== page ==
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Film Reviews

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Brian Tyler talks War (2007)

*the links in this post contain affiliate links and I will receive a small commission if you make a purchase after clicking on my link

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Brian Tyler talks War (2007)

War is a film that I have not seen but I’m sure I would like, given that it stars Jet Li and Jason Statham. The film is the directorial debut of Philip G. Atwell and tells the story of FBI agent John Crawford (Statham) who becomes obsessed with hunting down an assassin named Rogue (Li) after he brutally murders his partner. But, as it turns out, the story isn’t nearly as straightforward as it seems, there are some mind-blowing twists involved.

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Unbelievably, it comes out that the assassin Crawford has been hunting down is none other than his supposed-to-be-dead partner! It turns out that after being supposedly killed, he tracked down and murdered the real Rogue in order to work his way into the Yakuza to find out who ordered the assassin to take out his family. But there’s another twist: it comes out that Crawford is the one responsible for giving out his partner’s address to Rogue (albeit under heavy duress) because he’s been in the Yakuza’s pocket for quite some time. Talk about twists upon twists!

The film was produced under the working title of  Rogue (named for Jet Li’s character) but it was changed to avoid conflicting with an Australian horror film of the same name that was released the same year.

In the interview (which can be accessed in the link above), Tyler explains that he was approached to work on War after the premiere of The Fast and the Furious: Tokyo Drift (2006), and after watching some footage from the film-in-progress, he begged for the chance to score the film. Additional music for the film was provided by RZA, Mark Batson and Machines of Loving Grace.

A major element of the story involves the Chinese Triad going to war with the Japanese Yakuza. As a result, Tyler created a musical blend using Chinese and Japanese instruments against one another to symbolize the growing conflict between the two groups.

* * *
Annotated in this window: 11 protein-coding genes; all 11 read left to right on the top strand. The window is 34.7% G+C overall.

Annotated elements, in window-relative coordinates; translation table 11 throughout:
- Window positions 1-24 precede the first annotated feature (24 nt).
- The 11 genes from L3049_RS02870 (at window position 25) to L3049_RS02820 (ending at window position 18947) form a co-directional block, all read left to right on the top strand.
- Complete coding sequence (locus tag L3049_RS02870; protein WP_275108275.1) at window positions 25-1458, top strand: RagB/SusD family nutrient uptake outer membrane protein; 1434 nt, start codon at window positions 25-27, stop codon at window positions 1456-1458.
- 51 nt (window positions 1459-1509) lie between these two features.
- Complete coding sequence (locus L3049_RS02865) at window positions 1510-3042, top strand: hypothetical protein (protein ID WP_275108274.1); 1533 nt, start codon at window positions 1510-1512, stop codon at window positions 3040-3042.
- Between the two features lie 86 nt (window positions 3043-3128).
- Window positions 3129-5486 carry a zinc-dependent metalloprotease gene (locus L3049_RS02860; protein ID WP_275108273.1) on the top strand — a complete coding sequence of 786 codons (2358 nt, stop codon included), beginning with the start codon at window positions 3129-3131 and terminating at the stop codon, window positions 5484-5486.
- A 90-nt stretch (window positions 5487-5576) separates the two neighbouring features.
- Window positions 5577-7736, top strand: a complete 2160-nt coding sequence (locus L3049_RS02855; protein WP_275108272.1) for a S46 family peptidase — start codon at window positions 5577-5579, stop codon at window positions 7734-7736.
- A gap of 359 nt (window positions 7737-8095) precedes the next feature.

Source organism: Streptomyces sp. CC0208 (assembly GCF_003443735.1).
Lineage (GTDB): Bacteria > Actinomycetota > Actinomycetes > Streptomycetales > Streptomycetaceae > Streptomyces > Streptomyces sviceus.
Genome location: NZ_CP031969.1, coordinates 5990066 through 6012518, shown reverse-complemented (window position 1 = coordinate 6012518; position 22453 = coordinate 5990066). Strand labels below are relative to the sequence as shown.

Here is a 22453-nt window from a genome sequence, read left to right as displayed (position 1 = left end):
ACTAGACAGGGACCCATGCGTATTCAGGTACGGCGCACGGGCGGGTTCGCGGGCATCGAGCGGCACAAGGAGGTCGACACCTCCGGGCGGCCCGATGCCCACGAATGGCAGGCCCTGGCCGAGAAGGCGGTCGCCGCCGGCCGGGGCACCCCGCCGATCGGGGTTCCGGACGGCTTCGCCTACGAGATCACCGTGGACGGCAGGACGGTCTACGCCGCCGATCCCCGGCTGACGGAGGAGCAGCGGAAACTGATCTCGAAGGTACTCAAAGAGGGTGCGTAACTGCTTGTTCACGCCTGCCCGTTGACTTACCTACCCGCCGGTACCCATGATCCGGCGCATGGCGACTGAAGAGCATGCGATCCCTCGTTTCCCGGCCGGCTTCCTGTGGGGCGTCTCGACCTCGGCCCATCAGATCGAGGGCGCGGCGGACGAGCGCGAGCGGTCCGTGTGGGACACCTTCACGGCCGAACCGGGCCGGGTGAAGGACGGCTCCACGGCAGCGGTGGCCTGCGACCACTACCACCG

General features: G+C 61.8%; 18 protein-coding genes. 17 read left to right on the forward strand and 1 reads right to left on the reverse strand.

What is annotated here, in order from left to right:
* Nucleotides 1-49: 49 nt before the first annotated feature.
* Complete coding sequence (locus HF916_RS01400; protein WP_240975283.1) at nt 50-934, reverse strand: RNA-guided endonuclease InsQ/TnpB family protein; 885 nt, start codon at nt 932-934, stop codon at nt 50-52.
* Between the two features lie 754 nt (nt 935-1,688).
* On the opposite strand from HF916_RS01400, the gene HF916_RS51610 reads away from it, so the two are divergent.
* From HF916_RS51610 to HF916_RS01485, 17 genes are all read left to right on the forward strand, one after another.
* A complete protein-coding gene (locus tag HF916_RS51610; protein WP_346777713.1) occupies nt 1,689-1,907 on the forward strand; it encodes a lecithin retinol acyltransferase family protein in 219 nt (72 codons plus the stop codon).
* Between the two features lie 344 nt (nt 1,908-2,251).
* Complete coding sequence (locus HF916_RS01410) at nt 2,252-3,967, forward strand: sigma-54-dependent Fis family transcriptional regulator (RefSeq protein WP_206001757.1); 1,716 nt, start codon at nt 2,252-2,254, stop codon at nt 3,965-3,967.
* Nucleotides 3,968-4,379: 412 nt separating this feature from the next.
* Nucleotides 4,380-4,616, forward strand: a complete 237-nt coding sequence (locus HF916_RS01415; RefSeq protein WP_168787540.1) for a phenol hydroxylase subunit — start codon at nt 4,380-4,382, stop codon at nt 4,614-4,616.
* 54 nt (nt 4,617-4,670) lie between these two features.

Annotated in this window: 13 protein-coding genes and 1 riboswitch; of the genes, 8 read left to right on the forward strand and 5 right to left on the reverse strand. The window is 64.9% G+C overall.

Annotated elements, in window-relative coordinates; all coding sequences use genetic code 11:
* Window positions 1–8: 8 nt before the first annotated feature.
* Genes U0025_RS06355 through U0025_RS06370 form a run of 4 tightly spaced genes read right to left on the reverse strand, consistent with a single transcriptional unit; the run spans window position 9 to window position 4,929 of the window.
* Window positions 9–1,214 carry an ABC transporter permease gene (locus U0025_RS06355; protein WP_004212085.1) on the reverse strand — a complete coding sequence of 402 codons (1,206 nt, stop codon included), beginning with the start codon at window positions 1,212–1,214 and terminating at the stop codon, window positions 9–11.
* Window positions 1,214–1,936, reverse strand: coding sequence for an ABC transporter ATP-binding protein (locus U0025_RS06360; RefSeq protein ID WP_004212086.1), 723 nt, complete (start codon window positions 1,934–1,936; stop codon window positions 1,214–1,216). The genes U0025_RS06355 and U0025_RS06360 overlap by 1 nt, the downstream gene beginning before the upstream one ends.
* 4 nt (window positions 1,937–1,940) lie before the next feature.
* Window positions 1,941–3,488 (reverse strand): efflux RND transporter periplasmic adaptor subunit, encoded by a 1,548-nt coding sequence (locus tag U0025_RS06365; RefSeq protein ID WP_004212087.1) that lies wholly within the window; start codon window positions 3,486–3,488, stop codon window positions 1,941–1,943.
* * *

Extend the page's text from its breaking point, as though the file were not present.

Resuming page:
I have to say, looking at Brian Tyler’s work has given me a completely new appreciation for action films and their music. A lot of people write off action films as being “mindless” or somehow “less than” bigger dramatic films, but I think action films can be just as good as any other film genre if they’re done properly.

It was really exciting learning how Brian Tyler created the score for War and I hope you enjoy the interview too.

You can become a patron of the blog at patreon.com/musicgamer460

Check out the YouTube channel (and consider hitting the subscribe button)

See also:

Film Composer Interviews A-H

Film Composer Interviews K-Z

Brian Tyler “Alien vs. Predator: Requiem” scoring session (2007)

Brian Tyler scoring Partition (2007)

Brian Tyler talks Rambo (2008)

Brian Tyler “Law Abiding Citizen” scoring sessions (2009)

Brian Tyler “Dragonball Evolution” scoring session (2009)

Brian Tyler talks The Expendables (2010) 

Brian Tyler talks Fast Five (2011)

Brian Tyler “Battle: Los Angeles” (2011) scoring session

Brian Tyler scoring session for Iron Man 3 (2013)

Brian Tyler “Teenage Mutant Ninja Turtles” (2014) scoring session

Brian Tyler conducting and scoring Now You See Me 2 (2016)

Brian Tyler “Power Rangers” scoring session (2017)

Brian Tyler conducts The Mummy (2017)